In these instances, I study how — from the perspective of the religious communities — urban built environments relate to the presence or absence of dignity: I observe how religious minority and migrant communities seek and find places in their urban environments and what kinds of hopes and aspirations are tied to this endeavor. I analyze their attempts to make dignified places for themselves and how this relates to their infrastructural and built environments.

One of the most obvious aspects concerning the relationship between dignity and the (urban) built environment is that some places appear not to provide inhabitants with dignity (Haltaufderheide, Otte, and Weber 2019a, 21). This often refers to basic human needs, such as the need for privacy, adequate spatial dimensions of built environments, and the availability of choice. In one of the first studies on the topic, Harold Proshansky (1973) demonstrates how architecture and the built environment affect human wellbeing and dignity. He argues that urban planning and the organization of urban spaces often impede dignity and wellbeing because the most basic human needs are not appropriately addressed in the spatial and architectural set-up of cities. More recently, Katrin Grossmann and Elena Trubina have noticed that “dignity” is not one of the key terms in critical urban geography although this research field is concerned with injustice and justice in the city. They seek to bring the discourse about dignity in conversation with urban geography because they assume that it opens new analytical horizons (Grossmann and Trubina 2022).

The author of this paper is not qualified to make specific recommendations on how ‘dignified places’ should be designed. Still, it may be possible to use some insights from this study that may inspire city planners, migrant communities, architects, designers, and others in their attempts to make the city a place of dignity for all its inhabitants.

What Built Spaces Can or Can’t Do: The ‘Agency’ of Non-Human Actors

I assume with Thomas Barrie and others that architecture as a cultural artifact is entangled with its societal contexts and may be an “active agent that performs didactic, elucidative, exhortative, and, in some cases, coercive roles” (Barrie 2010, 5). When I suggest that built spaces have an “agency,” I do not pose that they have a capacity to act intentionally like human beings do. Instead, I take up Bruno Latour’s argument that they make a difference in social practice. They influence the ways people perceive their environment and act upon it: Agency is “the capacity to make effects in the world” (Hazard 2013, 65). Or: “any thing that does modify a state of affairs by making a difference is an actor” (Latour 2005, 71).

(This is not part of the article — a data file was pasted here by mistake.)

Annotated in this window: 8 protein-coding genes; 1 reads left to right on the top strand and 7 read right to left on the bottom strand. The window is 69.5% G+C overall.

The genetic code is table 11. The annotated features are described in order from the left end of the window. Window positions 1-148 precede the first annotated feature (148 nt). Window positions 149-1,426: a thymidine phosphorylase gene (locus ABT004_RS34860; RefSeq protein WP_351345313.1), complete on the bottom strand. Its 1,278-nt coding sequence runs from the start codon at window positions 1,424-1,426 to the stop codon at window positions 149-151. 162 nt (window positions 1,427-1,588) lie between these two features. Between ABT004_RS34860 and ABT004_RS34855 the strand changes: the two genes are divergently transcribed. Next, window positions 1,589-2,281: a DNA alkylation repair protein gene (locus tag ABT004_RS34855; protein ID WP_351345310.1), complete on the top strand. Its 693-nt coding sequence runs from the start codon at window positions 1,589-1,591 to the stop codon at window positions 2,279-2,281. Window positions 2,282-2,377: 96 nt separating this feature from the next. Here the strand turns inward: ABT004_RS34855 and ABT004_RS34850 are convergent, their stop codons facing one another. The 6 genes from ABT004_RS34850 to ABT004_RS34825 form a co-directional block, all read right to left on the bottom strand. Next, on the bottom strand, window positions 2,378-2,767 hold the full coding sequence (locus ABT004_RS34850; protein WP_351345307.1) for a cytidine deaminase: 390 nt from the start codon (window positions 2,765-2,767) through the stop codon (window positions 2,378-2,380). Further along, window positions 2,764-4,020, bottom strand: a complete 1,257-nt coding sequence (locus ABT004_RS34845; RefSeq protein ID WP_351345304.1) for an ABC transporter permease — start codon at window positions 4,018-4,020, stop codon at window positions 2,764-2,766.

Thomas Barrie and Julio Bermudez point out that architecture has the capacity to “provide settings that articulate the human condition” and that it “serves deeper spiritual needs” (Barrie and Bermudez 2019, 345–46). This is exactly what dignified spaces are about, both when they are perceived and assessed by minority and migrant religious communities and when they are projected and produced by city departments and architects. Still, architecture and built places cannot force people to do or feel something; they can only offer possibilities, affording some actions, and impeding others (Cutieru 2020).

Architect and writer John Cary brought together these ideas on the agency of architecture and the question of dignity in a TED talk he held in 2017: Referring to the hospital room where his wife was about to give birth to their daughter, he recounts, “At best, a hospital room like this might just be described or dismissed as uninspiring. At worst, it is undignifying” (Cary 2017, 01:53). Architect Richard Buchanan supports this view, posing that “design is fundamentally grounded in human dignity and human rights” (Buchanan 2001, 36). He calls for architecture and spatial planning to ‘consider what we mean by human dignity and how all of the products that we make either succeed or fail to support and advance human dignity’ (Buchanan 2001, 37).

A Typology and Examples

Having studied more than 20 cases of religious migrant and minority communities in (mostly) European cities, we have developed a typology of dignified spaces that is based on three dimensions: